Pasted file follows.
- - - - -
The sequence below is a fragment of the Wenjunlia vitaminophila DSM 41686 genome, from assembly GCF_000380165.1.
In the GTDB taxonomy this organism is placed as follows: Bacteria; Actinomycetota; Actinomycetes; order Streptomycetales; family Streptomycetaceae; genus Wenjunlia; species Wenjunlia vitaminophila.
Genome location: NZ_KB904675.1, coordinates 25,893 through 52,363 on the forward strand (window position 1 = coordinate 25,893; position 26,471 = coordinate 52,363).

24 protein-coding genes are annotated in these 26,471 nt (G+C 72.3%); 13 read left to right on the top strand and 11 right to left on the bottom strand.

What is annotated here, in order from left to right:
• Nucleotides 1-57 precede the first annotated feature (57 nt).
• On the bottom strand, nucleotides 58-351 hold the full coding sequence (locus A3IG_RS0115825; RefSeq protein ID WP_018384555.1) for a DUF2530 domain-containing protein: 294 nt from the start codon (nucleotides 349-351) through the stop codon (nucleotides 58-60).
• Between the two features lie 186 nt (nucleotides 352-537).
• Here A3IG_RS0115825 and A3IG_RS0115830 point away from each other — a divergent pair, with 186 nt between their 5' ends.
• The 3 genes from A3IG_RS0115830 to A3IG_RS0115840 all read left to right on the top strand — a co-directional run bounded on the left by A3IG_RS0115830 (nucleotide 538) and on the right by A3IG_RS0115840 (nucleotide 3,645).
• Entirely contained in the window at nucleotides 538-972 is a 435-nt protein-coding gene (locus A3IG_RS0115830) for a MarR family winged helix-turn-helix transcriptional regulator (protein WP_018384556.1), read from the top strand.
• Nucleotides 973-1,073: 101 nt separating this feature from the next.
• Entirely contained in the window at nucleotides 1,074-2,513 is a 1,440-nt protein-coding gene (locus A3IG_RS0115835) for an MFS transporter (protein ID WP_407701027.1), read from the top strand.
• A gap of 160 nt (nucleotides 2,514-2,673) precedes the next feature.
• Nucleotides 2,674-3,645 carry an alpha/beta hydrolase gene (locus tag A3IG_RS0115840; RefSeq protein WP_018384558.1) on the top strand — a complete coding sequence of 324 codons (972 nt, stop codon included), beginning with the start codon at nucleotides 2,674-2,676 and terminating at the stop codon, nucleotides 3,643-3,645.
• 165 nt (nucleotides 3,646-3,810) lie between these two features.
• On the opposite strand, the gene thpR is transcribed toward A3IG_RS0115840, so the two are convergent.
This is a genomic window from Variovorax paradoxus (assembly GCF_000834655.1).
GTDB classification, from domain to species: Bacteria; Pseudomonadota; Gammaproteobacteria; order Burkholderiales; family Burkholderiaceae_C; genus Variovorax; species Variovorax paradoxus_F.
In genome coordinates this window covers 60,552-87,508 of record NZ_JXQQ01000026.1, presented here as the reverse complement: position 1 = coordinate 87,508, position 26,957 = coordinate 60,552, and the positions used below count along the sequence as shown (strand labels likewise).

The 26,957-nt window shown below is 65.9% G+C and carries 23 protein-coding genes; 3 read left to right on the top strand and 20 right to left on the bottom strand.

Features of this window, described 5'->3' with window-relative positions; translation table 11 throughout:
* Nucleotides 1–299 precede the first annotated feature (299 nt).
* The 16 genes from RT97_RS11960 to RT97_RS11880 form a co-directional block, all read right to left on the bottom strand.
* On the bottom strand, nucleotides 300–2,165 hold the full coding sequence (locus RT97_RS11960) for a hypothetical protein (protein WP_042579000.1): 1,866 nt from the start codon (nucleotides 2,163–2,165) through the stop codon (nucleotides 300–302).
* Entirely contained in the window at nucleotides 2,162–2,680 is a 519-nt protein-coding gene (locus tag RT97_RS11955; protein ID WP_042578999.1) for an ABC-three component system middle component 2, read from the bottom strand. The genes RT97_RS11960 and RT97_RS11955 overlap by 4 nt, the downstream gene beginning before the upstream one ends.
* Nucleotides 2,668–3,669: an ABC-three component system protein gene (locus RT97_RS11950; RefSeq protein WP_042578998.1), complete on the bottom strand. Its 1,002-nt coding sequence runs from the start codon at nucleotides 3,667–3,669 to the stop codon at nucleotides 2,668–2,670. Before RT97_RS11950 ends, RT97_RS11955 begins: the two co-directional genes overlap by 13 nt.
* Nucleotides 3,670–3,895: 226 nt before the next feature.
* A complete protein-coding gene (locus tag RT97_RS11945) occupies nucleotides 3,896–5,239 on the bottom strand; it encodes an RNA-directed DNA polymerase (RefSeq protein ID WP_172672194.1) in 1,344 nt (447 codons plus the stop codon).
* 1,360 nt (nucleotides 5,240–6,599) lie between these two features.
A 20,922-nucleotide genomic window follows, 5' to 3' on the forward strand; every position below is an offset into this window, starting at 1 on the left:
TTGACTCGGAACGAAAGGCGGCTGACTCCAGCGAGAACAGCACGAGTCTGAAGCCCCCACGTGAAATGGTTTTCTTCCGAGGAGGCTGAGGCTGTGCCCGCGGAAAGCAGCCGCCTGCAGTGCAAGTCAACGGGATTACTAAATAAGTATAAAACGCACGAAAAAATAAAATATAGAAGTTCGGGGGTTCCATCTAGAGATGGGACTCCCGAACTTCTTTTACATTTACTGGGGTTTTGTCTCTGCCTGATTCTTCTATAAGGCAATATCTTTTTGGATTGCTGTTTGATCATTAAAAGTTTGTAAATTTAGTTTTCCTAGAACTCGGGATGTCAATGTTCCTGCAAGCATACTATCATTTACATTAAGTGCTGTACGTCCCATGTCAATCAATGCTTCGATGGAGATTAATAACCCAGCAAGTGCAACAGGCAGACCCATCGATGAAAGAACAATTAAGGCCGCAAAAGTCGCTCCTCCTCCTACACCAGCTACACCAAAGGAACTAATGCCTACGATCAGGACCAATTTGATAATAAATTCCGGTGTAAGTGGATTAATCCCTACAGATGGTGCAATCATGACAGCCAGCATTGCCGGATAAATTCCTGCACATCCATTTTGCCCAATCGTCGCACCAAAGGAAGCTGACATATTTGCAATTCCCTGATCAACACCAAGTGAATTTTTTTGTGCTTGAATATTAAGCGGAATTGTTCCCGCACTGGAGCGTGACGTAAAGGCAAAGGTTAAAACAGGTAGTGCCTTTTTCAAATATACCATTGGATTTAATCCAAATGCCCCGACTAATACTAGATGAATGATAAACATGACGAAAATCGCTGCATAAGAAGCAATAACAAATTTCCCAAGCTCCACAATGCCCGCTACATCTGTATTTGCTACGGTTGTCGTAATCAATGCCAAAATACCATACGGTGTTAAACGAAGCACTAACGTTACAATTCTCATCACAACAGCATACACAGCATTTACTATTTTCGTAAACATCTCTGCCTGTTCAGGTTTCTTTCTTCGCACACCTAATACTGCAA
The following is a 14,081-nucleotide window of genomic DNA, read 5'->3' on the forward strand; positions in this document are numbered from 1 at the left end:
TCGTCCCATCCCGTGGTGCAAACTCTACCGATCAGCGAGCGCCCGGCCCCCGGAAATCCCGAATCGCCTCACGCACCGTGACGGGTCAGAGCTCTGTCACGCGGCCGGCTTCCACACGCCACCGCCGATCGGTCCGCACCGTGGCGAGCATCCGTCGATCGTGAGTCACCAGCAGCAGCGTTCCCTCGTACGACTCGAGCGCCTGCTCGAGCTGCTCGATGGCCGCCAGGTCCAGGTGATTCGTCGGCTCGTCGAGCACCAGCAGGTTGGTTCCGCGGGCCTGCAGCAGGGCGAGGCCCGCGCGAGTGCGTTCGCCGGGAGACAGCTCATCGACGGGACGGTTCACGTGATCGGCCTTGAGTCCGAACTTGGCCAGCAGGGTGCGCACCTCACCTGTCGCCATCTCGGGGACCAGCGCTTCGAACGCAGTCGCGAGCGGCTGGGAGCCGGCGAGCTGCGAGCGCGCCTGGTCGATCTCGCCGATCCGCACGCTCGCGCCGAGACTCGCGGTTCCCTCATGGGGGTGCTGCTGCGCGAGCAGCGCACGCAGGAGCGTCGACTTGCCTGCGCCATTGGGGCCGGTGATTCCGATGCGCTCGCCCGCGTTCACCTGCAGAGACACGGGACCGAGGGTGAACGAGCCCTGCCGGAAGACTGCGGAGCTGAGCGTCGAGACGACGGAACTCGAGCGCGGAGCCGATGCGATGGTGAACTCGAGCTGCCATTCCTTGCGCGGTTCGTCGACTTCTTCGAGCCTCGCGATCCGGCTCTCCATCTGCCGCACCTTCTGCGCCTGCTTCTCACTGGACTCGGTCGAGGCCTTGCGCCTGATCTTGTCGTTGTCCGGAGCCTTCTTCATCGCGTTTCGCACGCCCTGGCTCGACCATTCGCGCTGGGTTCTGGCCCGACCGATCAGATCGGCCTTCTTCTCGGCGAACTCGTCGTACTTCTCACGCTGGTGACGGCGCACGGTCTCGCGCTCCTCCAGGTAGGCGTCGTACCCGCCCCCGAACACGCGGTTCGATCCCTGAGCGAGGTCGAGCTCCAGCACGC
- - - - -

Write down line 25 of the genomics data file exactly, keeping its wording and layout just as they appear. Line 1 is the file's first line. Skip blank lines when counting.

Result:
* On the bottom strand, nucleotides 300–2,165 hold the full coding sequence (locus RT97_RS11960) for a hypothetical protein (protein WP_042579000.1): 1,866 nt from the start codon (nucleotides 2,163–2,165) through the stop codon (nucleotides 300–302).